Re: PhD-thesis on Observational Selection Effects

From: Russell Standish <>
Date: Tue, 4 Jul 2000 11:14:24 +1000 (EST)

Jacques Mallah wrote, in response to Nick Bostrom

> Now for some (hopefully constructive) criticism. First, you say your
> paper presents the first mathematically explicit “observation theory”. No
> doubt a standard literature search would confirm that, convincing the old
> fogies. On the everything-list and some member’s web pages, though, the SSA
> is old hat. I checked and I have to admit that it was you who introduced
> the term “SSA” onto the list. By now though there are two long-opposed
> camps, the ASSA (correct) and RSSA (idiotic). Despite the length of your
> paper, I noticed you didn’t discuss your view on that.
> The idea, however, is one I (and no doubt others) understood well before
> I even heard of the list. It’s how I’ve always read Everett; to me he was
> the first ASSAer. You’ve seen my web page discussion of the anthropic
> principle (; it has
> significant overlap with your paper. I might like to expand it into an
> article sometime, maybe by throwing in a refutation of the RSSA. Come to
> think of it, Don Page’s work (
> touches on some of the same things.
> Really, this is fine because we all need to work. I guess I’m just
> wondering how this is all supposed to be done properly, but still letting us
> all look good :)
> coin. Nor is there any theoretical justification for not regarding all
> observer-moments to be in the same reference class. (As you can tell I am
> partial to the ASSA.)

I finally had a bit of a chance to glance through Nick's thesis. I
guess Nick stayed out of the ASSA/RSSA debate for good reasons.

His SSSA introduced SSA over observer moments, so one could rightly
say that the ASSA and the RSSA are both examples of SSSA. Note the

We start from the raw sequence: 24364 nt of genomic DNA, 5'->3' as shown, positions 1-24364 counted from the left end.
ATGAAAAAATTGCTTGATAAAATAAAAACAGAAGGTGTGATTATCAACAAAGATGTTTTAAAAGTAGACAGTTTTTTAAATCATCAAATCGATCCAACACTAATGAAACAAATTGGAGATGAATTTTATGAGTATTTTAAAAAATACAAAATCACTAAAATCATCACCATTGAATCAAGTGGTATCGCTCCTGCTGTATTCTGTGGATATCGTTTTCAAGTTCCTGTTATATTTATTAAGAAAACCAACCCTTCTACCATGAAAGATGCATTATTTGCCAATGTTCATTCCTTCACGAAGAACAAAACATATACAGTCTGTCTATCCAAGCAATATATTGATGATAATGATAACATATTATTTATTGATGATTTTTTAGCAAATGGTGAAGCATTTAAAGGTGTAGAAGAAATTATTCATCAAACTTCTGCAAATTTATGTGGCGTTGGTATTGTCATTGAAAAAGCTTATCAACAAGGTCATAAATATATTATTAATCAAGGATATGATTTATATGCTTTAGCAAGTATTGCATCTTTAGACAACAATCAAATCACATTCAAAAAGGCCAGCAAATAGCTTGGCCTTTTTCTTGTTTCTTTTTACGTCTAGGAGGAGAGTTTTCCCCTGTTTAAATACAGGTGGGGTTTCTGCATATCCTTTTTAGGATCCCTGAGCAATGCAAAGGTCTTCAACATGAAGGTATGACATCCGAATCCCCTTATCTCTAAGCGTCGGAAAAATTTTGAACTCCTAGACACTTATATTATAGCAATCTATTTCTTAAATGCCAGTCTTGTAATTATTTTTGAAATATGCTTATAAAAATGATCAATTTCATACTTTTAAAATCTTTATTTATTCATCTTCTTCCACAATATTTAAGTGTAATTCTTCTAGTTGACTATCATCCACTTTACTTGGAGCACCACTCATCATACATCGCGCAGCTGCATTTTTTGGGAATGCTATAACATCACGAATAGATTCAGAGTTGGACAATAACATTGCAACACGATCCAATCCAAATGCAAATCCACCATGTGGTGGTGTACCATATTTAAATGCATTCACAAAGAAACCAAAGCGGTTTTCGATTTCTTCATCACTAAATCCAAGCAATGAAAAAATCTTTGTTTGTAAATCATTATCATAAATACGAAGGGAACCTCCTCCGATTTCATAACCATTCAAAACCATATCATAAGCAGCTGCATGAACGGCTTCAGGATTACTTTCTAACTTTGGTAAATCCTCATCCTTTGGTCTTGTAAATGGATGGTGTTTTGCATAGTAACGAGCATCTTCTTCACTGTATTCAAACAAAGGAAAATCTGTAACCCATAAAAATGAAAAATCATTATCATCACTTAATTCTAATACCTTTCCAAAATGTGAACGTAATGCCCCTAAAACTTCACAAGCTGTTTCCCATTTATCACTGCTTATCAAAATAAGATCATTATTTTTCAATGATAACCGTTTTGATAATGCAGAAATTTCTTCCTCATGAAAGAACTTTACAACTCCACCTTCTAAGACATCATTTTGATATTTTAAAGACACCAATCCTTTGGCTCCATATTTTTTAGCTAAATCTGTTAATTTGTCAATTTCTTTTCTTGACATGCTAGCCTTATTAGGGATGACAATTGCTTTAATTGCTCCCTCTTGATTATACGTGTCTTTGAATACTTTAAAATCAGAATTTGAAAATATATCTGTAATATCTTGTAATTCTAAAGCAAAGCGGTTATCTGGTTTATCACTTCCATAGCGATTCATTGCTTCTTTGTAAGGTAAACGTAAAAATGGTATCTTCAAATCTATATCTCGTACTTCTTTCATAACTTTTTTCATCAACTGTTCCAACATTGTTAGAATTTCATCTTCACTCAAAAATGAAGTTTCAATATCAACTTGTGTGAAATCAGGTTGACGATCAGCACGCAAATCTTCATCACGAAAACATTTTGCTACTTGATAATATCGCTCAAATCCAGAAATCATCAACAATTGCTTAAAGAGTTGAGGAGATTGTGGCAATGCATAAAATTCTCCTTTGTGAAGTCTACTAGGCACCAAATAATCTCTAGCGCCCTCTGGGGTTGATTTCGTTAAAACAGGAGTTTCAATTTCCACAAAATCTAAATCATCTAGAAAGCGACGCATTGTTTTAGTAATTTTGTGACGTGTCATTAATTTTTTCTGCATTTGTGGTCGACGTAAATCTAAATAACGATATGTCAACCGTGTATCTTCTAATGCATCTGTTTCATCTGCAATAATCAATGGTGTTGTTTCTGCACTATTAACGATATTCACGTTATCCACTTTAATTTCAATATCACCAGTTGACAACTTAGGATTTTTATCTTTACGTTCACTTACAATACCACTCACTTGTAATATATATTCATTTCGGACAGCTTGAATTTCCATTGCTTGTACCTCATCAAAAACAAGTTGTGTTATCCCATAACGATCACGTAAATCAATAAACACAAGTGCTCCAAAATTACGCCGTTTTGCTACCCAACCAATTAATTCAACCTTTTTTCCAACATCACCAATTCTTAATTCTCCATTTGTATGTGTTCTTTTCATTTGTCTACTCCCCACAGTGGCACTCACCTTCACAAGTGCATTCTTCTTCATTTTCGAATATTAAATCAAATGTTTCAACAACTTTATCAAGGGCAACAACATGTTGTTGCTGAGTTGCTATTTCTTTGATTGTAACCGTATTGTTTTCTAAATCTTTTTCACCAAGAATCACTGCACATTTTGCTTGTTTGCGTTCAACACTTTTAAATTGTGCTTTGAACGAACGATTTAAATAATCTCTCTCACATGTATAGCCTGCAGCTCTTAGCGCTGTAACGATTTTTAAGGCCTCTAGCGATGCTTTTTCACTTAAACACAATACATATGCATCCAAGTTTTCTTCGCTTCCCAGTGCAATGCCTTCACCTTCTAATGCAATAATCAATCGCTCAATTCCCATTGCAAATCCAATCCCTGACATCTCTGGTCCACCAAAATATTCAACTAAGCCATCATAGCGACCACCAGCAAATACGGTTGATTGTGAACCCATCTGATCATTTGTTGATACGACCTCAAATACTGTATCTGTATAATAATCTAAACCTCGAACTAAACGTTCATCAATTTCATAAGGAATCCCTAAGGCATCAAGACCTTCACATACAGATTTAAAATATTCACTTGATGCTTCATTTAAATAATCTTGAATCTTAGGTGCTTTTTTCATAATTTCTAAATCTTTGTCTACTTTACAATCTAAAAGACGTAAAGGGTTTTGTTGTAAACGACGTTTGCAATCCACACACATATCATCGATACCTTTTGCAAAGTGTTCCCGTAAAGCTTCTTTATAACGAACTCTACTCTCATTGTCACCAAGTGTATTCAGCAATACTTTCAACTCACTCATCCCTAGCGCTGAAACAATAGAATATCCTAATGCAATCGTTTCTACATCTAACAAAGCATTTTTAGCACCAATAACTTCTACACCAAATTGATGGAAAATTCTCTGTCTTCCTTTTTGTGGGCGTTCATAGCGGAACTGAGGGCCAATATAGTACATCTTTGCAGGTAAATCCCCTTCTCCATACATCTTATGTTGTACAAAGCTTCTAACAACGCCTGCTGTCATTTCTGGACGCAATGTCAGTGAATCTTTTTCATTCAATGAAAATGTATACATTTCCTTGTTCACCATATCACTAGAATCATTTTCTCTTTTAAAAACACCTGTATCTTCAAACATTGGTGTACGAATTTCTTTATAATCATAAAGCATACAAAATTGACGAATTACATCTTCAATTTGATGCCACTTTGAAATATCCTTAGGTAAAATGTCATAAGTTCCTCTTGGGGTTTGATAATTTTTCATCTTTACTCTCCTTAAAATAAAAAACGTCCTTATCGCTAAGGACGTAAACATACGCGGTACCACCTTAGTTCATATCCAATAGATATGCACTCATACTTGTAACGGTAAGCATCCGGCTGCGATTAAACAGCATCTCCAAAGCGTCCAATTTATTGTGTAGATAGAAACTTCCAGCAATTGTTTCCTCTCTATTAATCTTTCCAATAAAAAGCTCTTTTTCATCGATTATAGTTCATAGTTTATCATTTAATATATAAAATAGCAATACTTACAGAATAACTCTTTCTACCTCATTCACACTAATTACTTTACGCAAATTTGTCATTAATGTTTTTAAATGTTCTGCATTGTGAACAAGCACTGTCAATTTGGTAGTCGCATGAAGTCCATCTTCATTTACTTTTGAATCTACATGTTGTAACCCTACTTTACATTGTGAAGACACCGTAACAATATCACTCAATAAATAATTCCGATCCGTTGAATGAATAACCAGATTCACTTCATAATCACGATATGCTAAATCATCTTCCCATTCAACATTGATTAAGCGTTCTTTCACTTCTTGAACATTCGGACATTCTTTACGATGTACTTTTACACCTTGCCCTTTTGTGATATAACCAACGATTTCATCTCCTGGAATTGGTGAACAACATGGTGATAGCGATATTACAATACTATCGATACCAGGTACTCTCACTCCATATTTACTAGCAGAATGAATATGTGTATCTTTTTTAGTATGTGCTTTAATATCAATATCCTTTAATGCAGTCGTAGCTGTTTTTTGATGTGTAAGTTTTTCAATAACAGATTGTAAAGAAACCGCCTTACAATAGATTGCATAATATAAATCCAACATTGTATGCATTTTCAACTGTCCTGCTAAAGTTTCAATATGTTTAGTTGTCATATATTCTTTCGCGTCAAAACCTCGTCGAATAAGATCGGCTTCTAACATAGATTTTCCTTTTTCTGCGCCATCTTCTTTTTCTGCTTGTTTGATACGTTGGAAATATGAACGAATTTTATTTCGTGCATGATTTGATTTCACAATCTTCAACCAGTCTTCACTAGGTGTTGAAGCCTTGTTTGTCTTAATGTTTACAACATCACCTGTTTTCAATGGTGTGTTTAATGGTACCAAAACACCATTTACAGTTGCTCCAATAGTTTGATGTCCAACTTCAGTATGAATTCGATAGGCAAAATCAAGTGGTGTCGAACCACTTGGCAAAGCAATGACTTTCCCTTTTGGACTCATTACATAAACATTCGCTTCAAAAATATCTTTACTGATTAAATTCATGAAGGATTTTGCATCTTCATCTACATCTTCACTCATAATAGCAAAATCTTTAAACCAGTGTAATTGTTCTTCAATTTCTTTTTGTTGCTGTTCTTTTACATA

SSSA clearly states that the reference class includes all observer
moments that don't differ by any relevant respect. With the ASSA, the
reference class is all observer moments belonging to a particular
individual (rooted at that individual's birth, lets say). With RSSA,
the reference class is the set of all future moments adjacent to a
given observer moment. All of this assumes that a temporal partial
ordering in fact exists between observer moments.

With such different reference classes, it is no suprise that they
should address different questions. Arguments arise when questions are
incorrectly posed.

With the ASSA, the measure attached to a particular observer moment is
related to the complexity of that observer moment, ie how much history
is contained within it. It can also be computed by integrating the
RSSA values from birth over the history that leads up to that observer
moment. Several histories may need to be integrated over in the case
of forgotten events.

It would seem to me that when discussing expected self-observed age,
the ASSA is the wrong reference class, here age is a relevant
variable. However, the ASSA treats all observer moments of a given
individual throughout its lifetime as equivalent. Surely this is wrong.

Nevertheless, for other questions, the ASSA would be an appropriate
reference class.


Dr. Russell Standish Director
High Performance Computing Support Unit, Phone 9385 6967
UNSW SYDNEY 2052 Fax 9385 6965
Room 2075, Red Centre
Received on Mon Jul 03 2000 - 18:11:39 PDT

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